Court Rules Search of Tent Illegal

Court Rules Search of Tent Illegal
Posted by FoM on January 25, 2000 at 20:10:54 PT
By The Associated Press
Source: Sacramento Bee
A camper's tent may be his castle -- even if he's an illegal marijuana grower -- and officers shouldn't enter without a warrant, says a federal appeals court.The 9th U.S. Circuit Court of Appeals overturned the drug and conspiracy convictions Monday of a man arrested in 1997 by federal agents who had found his name on a prescription bottle in a tent on government land in southwest Idaho.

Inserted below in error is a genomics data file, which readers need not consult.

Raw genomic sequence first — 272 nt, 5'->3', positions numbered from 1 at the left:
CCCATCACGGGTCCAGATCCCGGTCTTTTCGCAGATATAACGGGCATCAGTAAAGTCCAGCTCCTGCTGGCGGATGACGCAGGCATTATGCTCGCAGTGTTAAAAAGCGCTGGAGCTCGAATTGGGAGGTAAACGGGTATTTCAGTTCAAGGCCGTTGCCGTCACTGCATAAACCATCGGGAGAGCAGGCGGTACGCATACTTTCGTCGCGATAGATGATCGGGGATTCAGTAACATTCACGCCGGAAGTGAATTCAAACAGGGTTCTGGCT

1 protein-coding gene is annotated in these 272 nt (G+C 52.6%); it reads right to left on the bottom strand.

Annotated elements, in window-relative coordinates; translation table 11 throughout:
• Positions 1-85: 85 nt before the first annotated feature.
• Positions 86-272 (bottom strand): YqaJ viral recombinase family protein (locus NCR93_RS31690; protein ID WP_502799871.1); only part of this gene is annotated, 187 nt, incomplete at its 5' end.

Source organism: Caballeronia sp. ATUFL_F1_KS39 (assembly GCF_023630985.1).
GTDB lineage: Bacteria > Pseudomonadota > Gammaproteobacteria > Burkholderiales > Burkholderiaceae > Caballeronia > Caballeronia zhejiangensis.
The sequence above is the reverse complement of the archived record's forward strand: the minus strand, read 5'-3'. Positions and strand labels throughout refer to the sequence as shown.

Rodrigo Sandoval, sentenced to more than nine years in federal prison, claimed the search was illegal because the agents lacked a warrant and were not acting in an emergency. U.S. District Judge Edward Lodge had upheld the search, saying a tent on Bureau of Land Management land doesn't have the same privacy protections as a home.In a 3-0 ruling, the appeals court said the tent was a private area, constitutionally protected from warrantless government searches.The tent was closed on all four sides and located in an area of virtually impenetrable vegetation, evidence that Sandoval had a reason to expect privacy, said the opinion by Judge Michael Hawkins.He noted that the court had previously upheld privacy claims by an occupant of a tent on a public campground. The legality of the search didn't depend on whether Sanchez had a right to be on the land -- an issue that was in dispute -- or on whether he was committing a crime, Hawkins said.In a separate ruling, the court said the conspiracy convictions of Sandoval, his brothers Alfredo and Gonzalo, and another man, Silvino Campos, had to be overturned for another reason. Lodge wrongly allowed prosecutors to introduce evidence of numerous marijuana sites in the surrounding area, without showing that the four men knew of those operations or conspired with the growers, the court said.The court also overturned the convictions of two other men, Jose Garcia-Garcia and Oscar Correa, because agents questioned them and obtained confessions without first telling them they had the right to have a lawyer present.The defendants all came from a small town in Mexico. The rulings entitle them to new trials.The cases are U.S. vs. Rodrigo Sandoval, 98-30130, and U.S. vs. Alfredo Sandoval, 98-30128. SAN FRANCISCO (AP) Published: January 25, 2000  Copyright  The Sacramento Bee 
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